Wednesday 12 August 2009

The Man Who Came to Dinner (1942)

Director: William Keighley
Stars: Bette Davis, Ann Sheridan and Monty Woolley

The man who came to dinner is Sheridan Whiteside, whose billboards credit him as a 'celebrated author and critic' and the papers call him a 'distingished author and lecturer'. What he is really is an insufferable, irascible and acerbic professional pain in the ass. It's quite stunning that nobody has assassinated him already, especially as with his his designer facial hair he's hardly unrecognisable. He's going to dinner in Mesalia, OH, at the home of Billie Burke and Grant Mitchell, the Stanleys, who are a memorable couple themselves given their difference in voices, one melodic like a babbling brook and the other as matter of fact and affronted as could be.

Unfortunately for Whiteside, who doesn't want to go to the house of any midwestern barbarians for dinner let alone the Stanleys, it's icy out and he promptly falls down the steps outside their house and fractures his hip. For some reason they can't move him to a hospital or somewhere he might actually enjoy, so he promptly takes over the household for his own purposes and he does so with extreme prejudice. The first thing he says to his hosts when he's allowed out of his room is that he's going to sue them for $150,000.

What's most amazing is that this is the least offensive thing he manages to tell them for the next ten days, this vitriol hurled out in an educated and controlled manner by Whiteside, who is enough to stamp Monty Woolley onto anyone's memory with a vengeance. The only other actor I can think of who can get away with this sort of behaviour without being lynched would be James Robertson Justice, who also has notable facial hair. Perhaps I should be following suit. I don't think I could be quite so inventively insulting though. Whiteside is truly talented at this and he does it with a notable twinkle in his eye. He appreciates his talent even more than we do.

The only character who can deal with him is his secretary, Maggie Cutler, who can dismiss his bluster and even turn it around on him. She knows how his mind works and she knows all his tricks, and this facet of her character is the only part of the part that would seem to fit the actress picked to play it. She's Bette Davis, someone who could play a female version of the man her character looks after. Of course, the versatile talent she is, she has no problem playing the capable secretary who turns into a lovestruck young lady when she falls for the owner of the local newspaper, Bert Jefferson, played by Richard Travis like half John Wayne and half Ronald Reagan.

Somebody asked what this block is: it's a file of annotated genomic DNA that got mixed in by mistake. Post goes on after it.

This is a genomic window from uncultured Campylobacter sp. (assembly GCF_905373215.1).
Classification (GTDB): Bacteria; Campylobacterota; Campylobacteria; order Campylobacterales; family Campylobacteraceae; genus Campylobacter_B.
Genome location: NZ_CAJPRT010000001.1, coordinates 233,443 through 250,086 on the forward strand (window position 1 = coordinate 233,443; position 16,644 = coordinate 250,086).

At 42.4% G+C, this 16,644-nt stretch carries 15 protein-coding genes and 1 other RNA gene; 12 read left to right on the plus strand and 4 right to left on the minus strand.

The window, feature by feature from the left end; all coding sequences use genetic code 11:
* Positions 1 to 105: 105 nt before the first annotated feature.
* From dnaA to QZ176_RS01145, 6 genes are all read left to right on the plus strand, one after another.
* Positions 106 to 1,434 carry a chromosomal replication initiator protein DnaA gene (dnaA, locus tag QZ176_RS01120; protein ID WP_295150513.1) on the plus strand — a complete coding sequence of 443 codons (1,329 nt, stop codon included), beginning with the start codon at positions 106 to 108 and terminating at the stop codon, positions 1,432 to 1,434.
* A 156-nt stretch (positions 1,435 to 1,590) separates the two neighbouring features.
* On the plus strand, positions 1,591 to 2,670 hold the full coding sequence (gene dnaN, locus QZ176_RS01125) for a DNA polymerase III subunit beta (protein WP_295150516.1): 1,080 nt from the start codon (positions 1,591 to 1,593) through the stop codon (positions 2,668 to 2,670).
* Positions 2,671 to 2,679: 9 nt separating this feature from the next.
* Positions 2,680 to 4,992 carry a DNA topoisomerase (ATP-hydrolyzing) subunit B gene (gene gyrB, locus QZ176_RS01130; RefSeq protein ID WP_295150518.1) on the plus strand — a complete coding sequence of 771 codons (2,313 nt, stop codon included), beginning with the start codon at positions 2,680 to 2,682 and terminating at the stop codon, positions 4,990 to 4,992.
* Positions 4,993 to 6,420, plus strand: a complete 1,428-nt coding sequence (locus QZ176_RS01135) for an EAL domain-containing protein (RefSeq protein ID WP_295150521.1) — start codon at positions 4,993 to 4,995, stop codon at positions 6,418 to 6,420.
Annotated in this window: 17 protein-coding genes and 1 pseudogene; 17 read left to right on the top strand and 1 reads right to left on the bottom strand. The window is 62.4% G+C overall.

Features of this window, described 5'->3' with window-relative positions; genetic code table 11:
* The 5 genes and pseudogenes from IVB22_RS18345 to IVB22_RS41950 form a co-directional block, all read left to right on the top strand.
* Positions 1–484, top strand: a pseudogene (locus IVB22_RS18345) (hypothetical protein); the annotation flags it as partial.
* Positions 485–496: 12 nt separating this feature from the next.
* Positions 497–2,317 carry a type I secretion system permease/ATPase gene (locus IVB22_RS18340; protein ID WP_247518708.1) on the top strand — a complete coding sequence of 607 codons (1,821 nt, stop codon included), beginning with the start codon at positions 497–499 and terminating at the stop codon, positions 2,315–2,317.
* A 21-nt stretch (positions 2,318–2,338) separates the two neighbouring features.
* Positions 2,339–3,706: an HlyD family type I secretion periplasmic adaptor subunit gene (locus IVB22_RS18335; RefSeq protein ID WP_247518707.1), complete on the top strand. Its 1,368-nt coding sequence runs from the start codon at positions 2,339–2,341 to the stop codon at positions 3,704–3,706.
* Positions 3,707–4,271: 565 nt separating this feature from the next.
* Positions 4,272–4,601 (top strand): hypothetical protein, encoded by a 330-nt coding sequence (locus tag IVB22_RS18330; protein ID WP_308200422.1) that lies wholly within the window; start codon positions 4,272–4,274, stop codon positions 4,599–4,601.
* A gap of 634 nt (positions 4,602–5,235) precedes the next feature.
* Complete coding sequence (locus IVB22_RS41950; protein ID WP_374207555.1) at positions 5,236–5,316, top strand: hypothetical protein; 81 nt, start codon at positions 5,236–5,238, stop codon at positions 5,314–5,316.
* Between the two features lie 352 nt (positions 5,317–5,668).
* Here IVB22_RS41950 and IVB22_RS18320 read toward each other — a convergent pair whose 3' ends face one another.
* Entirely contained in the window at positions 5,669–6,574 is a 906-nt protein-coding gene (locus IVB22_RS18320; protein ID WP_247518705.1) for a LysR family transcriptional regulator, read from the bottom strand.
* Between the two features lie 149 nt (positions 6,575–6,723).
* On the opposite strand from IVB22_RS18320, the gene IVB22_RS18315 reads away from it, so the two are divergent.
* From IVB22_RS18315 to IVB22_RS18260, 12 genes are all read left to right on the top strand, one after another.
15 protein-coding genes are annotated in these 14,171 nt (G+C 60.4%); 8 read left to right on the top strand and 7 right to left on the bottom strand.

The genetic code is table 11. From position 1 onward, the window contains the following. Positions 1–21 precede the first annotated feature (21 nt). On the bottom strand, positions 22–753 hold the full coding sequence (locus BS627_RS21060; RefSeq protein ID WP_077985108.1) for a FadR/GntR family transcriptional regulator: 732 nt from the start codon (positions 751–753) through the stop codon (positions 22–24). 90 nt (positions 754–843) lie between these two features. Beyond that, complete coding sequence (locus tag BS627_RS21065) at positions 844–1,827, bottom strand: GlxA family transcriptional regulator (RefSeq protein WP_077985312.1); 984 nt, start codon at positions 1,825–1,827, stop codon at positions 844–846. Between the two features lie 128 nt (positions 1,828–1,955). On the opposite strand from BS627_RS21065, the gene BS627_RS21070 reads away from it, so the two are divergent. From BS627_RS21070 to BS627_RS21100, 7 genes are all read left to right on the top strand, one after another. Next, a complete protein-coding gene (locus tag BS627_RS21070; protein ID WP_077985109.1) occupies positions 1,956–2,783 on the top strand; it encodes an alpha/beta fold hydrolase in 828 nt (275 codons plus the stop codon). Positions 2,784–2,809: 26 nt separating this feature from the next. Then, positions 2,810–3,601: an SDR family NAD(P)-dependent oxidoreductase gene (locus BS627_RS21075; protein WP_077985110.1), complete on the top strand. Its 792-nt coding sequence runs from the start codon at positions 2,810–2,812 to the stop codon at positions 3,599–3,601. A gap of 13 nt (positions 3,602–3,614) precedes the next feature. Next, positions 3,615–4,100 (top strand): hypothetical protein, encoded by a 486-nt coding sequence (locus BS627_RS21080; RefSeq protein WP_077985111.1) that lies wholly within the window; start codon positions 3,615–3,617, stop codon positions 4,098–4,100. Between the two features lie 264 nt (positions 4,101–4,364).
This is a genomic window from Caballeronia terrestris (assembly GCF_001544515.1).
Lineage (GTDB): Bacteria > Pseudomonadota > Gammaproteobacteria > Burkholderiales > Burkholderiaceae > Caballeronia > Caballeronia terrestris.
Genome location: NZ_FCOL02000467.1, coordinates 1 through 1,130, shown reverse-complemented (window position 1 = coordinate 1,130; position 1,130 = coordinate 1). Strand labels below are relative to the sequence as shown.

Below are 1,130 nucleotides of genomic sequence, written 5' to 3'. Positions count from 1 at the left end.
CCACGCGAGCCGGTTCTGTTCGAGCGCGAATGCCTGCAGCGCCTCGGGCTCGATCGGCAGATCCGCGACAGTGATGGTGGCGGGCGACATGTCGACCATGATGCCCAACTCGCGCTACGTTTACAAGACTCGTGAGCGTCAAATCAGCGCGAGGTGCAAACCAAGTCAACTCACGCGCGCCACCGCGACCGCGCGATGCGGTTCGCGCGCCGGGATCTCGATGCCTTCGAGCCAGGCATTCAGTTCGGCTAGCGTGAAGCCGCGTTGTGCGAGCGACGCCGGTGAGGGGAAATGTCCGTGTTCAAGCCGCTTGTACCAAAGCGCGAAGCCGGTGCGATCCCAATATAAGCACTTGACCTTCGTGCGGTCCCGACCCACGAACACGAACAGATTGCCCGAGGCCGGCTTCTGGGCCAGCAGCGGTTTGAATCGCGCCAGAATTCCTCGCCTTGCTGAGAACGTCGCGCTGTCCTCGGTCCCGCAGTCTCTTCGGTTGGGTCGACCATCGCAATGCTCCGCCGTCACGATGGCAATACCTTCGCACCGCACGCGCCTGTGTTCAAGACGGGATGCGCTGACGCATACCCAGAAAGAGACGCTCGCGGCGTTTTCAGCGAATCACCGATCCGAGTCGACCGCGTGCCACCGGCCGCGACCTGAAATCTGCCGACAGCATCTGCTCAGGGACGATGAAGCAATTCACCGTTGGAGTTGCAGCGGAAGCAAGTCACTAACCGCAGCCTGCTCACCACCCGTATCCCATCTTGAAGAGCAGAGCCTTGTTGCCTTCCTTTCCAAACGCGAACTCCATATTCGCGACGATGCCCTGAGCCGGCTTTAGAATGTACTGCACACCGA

Of course here's where the intrigue kicks in and Whiteside, fully recovered but cunningly hiding it, tries to derail the romance by shipping in an actress guaranteed to tread on all their toes. She's Lorraine Sheldon and could also easily have been played by Bette Davis, making her choice of part even more surprising. Apparently she loved the source play by Moss Hart and George Kaufman and desperately wanted to play Maggie opposite John Barrymore as Whiteside, but Barrymore's health wouldn't allow it, prompting them to hire Woolley instead, who had originated the role on Broadway.

Instead the role of Miss Sheldon goes to Ann Sheridan who has a ball with being as fake and false. And while all this is going on, Whiteside manages to turn everyone else's life upside down too, from Ernest and Daisy Stanley to their grown up kids to Ernest's rather strange sister, Harriet. He might just to do the same to us. The entire film is a lesson about how to avoid being upset by people trying their hardest to upset you, and amazingly that lesson is taught to us by Bette Davis.

This is both a gem and a riot of a film with a razor sharp script, courtesy of twin brothers Julius and Philip Epstein though it would appear that they had stunning source material to work with. Amazingly this wasn't even the Epsteins' finest work of the year given that they released a minor little picture called Casablanca. What's most amazing is that while the story is all fiction, most of these characters are real people. Maggie is Dorothy Parker, Lorraine Sheldon is Gertrude Lawrence and her counterbalance Beverly Carlton is Noel Coward. Even the anarchic Banjo is based on Harpo Marx, unsurprisingly given the name, as amply played by veteran scenestealer Jimmy Durante.

Even Sheridan Whiteside is a real person, though his real name was Alexander Woollcott, a noted 'celebrated author and critic' and 'distingished author and lecturer'. The story has it that he visited Moss Hart and promptly did much of what Whiteside does here: moved in, took over the house and its staff and drove everyone half insane. I don't believe he moved in four penguins, a baby seal and an octopus like his fictional equivalent but it's very possible. Anyway, when Hart told his writing partner George Kaufman, he wondered what would have happened if he'd broken his leg and had to stay. Maybe they'd watched Polly of the Circus.

It's an amazing picture but the most amazing thing about it may be that they didn't just write this story about Alexander Woollcott, Hart and Kaufman wrote it for him and asked him to play the part. His schedule wouldn't allow but he did play the part on the west coast version and even brought Harpo Marx along, so that they could both play themselves and be paid for it.

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